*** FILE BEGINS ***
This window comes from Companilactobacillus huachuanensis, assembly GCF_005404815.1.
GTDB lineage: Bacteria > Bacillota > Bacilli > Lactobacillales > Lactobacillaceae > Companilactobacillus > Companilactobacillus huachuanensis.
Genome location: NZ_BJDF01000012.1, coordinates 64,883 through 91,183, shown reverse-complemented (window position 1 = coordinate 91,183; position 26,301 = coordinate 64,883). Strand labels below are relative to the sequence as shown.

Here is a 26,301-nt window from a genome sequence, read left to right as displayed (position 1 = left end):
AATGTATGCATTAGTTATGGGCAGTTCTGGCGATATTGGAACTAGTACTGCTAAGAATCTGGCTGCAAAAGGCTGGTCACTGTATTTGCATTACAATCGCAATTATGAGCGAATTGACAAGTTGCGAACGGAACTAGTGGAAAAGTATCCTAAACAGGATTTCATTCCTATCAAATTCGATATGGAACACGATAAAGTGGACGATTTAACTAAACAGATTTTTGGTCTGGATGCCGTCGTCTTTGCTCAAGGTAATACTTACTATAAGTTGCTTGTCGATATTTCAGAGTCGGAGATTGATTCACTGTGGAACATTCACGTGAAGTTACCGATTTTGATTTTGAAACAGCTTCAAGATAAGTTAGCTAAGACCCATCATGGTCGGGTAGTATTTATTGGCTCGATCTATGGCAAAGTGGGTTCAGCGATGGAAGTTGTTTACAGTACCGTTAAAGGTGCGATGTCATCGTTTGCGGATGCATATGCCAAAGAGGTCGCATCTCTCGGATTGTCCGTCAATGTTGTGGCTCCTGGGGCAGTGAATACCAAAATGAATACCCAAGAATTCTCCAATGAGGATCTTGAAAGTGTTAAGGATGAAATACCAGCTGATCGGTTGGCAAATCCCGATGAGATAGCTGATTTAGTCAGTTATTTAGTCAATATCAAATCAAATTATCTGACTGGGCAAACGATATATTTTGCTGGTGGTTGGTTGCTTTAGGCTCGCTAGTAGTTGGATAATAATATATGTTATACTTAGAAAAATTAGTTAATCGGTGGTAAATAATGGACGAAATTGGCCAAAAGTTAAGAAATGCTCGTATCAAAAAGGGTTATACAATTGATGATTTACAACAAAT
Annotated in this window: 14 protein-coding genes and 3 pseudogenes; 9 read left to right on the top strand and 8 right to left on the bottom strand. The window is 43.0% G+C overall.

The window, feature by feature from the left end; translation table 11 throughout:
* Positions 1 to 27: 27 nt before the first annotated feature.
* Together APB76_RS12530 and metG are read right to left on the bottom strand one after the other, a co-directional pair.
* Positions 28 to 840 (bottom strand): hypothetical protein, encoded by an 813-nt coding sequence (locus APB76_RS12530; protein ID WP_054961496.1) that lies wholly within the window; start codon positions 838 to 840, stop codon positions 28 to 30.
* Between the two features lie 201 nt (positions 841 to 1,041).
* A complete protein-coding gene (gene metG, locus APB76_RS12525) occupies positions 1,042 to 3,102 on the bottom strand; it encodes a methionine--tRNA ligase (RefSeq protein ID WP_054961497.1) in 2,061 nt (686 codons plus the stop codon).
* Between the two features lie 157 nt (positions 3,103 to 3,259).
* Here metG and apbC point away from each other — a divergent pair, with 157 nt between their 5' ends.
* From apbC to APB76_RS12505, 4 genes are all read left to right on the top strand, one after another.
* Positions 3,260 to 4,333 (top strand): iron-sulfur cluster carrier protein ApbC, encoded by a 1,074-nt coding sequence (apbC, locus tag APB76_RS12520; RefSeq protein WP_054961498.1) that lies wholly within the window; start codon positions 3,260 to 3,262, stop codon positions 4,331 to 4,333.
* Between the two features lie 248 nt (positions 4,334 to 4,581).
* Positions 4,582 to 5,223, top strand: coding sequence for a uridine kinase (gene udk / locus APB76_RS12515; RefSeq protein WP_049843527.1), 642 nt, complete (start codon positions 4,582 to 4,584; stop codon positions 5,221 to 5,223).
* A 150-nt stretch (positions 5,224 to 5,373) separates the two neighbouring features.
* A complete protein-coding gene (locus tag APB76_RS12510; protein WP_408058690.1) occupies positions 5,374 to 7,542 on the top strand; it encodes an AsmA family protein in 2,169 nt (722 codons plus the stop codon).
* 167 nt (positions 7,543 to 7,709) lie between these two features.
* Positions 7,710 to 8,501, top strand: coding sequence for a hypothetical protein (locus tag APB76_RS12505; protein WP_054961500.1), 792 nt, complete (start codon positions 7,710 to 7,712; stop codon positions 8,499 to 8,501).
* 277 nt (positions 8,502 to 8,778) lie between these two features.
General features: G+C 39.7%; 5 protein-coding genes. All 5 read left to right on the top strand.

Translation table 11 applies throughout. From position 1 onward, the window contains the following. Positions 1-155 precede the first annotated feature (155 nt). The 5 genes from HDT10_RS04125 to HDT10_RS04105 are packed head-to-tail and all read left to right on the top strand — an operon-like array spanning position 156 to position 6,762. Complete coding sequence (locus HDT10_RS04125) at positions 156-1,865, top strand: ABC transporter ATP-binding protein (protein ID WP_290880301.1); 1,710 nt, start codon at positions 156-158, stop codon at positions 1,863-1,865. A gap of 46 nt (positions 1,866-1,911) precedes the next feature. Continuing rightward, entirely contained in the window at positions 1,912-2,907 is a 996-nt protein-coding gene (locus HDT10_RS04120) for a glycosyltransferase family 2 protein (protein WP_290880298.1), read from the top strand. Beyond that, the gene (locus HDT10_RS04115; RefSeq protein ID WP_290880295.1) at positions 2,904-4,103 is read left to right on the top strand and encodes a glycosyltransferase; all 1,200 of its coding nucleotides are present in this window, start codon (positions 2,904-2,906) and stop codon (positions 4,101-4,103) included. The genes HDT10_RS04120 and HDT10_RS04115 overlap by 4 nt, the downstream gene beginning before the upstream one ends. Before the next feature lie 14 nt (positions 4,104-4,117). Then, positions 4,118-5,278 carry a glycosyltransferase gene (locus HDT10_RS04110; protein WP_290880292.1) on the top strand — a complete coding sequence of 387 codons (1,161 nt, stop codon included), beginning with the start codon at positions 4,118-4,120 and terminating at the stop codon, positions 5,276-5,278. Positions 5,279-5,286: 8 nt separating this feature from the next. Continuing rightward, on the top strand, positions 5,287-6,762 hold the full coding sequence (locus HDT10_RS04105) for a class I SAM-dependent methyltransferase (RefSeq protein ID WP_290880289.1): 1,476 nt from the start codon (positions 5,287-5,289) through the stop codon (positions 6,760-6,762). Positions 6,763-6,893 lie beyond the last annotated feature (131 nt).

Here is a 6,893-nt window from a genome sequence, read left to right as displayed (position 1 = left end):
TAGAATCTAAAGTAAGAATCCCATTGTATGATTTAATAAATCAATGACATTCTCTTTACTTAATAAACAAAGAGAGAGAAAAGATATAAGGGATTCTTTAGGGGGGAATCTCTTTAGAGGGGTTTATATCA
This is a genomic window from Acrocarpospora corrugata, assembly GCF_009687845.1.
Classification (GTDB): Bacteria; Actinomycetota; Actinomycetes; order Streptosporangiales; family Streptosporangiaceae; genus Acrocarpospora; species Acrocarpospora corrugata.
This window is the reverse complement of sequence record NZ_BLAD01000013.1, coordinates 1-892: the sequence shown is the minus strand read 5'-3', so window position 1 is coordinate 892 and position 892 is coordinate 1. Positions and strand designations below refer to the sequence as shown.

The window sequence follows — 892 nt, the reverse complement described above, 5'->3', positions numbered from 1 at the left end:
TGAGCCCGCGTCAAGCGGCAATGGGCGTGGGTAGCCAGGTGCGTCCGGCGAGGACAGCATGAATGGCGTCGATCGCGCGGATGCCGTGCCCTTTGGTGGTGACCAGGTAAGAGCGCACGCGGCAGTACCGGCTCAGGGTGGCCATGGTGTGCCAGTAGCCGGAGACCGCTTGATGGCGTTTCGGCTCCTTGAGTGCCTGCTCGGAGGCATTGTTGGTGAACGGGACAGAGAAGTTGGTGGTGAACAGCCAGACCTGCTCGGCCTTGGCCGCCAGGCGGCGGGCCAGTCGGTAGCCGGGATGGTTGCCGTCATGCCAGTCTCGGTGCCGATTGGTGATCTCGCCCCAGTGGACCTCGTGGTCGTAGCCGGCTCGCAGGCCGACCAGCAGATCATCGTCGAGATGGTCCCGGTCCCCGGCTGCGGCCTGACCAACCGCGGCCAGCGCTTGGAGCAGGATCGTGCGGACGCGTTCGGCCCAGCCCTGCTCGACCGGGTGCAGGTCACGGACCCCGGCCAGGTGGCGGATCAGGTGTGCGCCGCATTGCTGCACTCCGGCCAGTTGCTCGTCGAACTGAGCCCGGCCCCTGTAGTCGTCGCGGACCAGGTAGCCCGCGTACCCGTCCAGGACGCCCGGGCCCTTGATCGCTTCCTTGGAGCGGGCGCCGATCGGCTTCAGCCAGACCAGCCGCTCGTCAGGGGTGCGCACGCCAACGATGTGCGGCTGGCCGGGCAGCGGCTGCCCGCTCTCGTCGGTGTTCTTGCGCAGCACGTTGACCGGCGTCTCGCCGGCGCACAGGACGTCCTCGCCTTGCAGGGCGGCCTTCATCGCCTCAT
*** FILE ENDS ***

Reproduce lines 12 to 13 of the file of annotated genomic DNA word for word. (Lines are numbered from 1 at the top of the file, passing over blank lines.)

* A complete protein-coding gene (gene metG, locus APB76_RS12525) occupies positions 1,042 to 3,102 on the bottom strand; it encodes a methionine--tRNA ligase (RefSeq protein ID WP_054961497.1) in 2,061 nt (686 codons plus the stop codon).
* Between the two features lie 157 nt (positions 3,103 to 3,259).